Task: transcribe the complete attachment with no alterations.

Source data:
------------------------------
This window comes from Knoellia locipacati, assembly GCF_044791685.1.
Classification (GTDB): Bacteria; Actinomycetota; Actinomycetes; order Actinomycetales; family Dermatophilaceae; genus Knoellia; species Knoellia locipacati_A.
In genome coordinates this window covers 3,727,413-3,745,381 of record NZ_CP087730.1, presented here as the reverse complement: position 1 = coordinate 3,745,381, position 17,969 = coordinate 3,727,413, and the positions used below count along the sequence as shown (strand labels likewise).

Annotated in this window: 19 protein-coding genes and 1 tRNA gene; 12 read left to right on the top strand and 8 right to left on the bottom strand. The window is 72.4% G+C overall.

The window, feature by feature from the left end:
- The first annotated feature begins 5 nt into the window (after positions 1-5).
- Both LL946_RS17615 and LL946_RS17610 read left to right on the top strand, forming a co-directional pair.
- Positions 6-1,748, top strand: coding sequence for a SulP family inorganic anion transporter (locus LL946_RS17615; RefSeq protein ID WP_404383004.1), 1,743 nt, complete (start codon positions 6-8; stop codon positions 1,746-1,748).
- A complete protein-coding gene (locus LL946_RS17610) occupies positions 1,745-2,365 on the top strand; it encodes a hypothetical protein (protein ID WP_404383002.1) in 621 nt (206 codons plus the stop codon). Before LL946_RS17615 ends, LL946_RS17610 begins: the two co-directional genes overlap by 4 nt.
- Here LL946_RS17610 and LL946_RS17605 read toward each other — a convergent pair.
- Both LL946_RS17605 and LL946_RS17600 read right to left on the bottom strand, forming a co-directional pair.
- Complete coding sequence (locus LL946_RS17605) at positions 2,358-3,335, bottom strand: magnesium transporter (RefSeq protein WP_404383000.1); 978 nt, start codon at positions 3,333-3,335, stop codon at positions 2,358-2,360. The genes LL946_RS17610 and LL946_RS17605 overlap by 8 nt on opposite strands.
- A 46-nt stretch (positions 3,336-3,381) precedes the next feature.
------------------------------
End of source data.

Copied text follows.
This window comes from Knoellia locipacati, assembly GCF_044791685.1.
Classification (GTDB): Bacteria; Actinomycetota; Actinomycetes; order Actinomycetales; family Dermatophilaceae; genus Knoellia; species Knoellia locipacati_A.
In genome coordinates this window covers 3,727,413-3,745,381 of record NZ_CP087730.1, presented here as the reverse complement: position 1 = coordinate 3,745,381, position 17,969 = coordinate 3,727,413, and the positions used below count along the sequence as shown (strand labels likewise).

Annotated in this window: 19 protein-coding genes and 1 tRNA gene; 12 read left to right on the top strand and 8 right to left on the bottom strand. The window is 72.4% G+C overall.

The window, feature by feature from the left end:
- The first annotated feature begins 5 nt into the window (after positions 1-5).
- Both LL946_RS17615 and LL946_RS17610 read left to right on the top strand, forming a co-directional pair.
- Positions 6-1,748, top strand: coding sequence for a SulP family inorganic anion transporter (locus LL946_RS17615; RefSeq protein ID WP_404383004.1), 1,743 nt, complete (start codon positions 6-8; stop codon positions 1,746-1,748).
- A complete protein-coding gene (locus LL946_RS17610) occupies positions 1,745-2,365 on the top strand; it encodes a hypothetical protein (protein ID WP_404383002.1) in 621 nt (206 codons plus the stop codon). Before LL946_RS17615 ends, LL946_RS17610 begins: the two co-directional genes overlap by 4 nt.
- Here LL946_RS17610 and LL946_RS17605 read toward each other — a convergent pair.
- Both LL946_RS17605 and LL946_RS17600 read right to left on the bottom strand, forming a co-directional pair.
- Complete coding sequence (locus LL946_RS17605) at positions 2,358-3,335, bottom strand: magnesium transporter (RefSeq protein WP_404383000.1); 978 nt, start codon at positions 3,333-3,335, stop codon at positions 2,358-2,360. The genes LL946_RS17610 and LL946_RS17605 overlap by 8 nt on opposite strands.
- A 46-nt stretch (positions 3,336-3,381) precedes the next feature.